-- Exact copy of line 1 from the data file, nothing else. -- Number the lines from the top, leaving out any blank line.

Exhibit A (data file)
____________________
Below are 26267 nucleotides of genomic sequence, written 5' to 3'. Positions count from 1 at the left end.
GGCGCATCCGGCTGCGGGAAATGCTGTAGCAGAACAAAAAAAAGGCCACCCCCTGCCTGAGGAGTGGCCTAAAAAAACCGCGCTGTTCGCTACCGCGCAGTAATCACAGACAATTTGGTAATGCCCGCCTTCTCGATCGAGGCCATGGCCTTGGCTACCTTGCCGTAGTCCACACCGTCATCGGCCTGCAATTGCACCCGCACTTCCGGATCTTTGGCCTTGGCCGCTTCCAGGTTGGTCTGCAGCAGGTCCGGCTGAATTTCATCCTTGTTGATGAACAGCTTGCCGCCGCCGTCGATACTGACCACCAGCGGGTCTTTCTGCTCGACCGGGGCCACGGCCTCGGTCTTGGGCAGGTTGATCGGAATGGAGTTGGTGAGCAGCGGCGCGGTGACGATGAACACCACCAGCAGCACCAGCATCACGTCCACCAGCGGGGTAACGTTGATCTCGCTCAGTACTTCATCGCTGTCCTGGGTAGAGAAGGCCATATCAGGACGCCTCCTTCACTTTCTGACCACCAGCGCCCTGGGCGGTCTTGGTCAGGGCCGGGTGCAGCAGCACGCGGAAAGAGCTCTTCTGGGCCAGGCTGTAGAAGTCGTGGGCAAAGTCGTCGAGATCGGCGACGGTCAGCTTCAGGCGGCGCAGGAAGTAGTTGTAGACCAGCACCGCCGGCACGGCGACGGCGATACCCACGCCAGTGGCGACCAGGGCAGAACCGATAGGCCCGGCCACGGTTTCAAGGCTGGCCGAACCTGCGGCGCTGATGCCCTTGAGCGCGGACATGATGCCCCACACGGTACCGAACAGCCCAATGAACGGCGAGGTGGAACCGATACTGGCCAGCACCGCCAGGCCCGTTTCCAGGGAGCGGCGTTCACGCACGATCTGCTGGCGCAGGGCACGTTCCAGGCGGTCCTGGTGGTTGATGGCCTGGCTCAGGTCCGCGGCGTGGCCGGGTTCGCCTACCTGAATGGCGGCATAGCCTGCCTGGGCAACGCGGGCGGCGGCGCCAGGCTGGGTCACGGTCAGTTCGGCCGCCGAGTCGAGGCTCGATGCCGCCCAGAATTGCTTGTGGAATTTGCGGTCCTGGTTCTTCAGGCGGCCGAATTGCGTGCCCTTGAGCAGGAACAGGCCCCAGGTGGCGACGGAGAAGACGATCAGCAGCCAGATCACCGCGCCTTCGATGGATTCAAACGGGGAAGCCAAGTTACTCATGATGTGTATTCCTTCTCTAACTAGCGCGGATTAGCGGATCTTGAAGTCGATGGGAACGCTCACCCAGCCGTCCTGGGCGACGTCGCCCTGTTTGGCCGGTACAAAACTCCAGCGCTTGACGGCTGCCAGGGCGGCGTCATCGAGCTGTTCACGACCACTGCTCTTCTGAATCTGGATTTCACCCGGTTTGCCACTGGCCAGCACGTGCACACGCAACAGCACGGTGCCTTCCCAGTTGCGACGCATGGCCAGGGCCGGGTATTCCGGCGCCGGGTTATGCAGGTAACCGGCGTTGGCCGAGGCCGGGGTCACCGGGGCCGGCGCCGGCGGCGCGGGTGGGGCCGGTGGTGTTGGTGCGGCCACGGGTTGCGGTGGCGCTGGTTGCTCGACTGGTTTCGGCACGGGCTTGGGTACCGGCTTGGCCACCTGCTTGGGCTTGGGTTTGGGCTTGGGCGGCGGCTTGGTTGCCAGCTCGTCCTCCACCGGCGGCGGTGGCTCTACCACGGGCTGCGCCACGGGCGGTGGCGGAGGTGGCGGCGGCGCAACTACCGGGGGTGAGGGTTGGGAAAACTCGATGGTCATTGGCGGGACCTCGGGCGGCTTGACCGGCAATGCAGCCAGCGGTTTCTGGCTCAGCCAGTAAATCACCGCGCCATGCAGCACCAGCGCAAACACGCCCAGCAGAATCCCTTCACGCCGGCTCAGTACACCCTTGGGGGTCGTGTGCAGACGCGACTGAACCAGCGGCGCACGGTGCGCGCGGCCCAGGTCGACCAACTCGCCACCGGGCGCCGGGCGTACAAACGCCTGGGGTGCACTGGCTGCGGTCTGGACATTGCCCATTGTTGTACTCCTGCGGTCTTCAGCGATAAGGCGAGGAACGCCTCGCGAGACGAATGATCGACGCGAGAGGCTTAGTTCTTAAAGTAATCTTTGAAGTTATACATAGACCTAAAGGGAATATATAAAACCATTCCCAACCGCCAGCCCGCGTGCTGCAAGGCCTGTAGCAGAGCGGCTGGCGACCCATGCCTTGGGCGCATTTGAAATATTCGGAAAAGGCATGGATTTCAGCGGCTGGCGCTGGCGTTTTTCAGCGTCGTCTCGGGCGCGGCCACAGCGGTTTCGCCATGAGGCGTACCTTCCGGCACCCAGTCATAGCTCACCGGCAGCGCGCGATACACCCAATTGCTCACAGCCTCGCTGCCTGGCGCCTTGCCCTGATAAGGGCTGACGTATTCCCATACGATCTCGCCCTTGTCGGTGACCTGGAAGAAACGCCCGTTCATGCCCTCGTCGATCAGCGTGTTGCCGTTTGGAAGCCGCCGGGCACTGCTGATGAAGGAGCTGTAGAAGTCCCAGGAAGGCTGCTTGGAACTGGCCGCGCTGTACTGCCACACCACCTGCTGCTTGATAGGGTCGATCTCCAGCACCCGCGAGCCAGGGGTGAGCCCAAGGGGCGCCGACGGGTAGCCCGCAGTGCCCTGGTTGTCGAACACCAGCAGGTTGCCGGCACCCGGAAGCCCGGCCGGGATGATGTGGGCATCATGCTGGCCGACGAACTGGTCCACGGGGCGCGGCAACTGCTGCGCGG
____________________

Below are 26267 nucleotides of genomic sequence, written 5' to 3'. Positions count from 1 at the left end.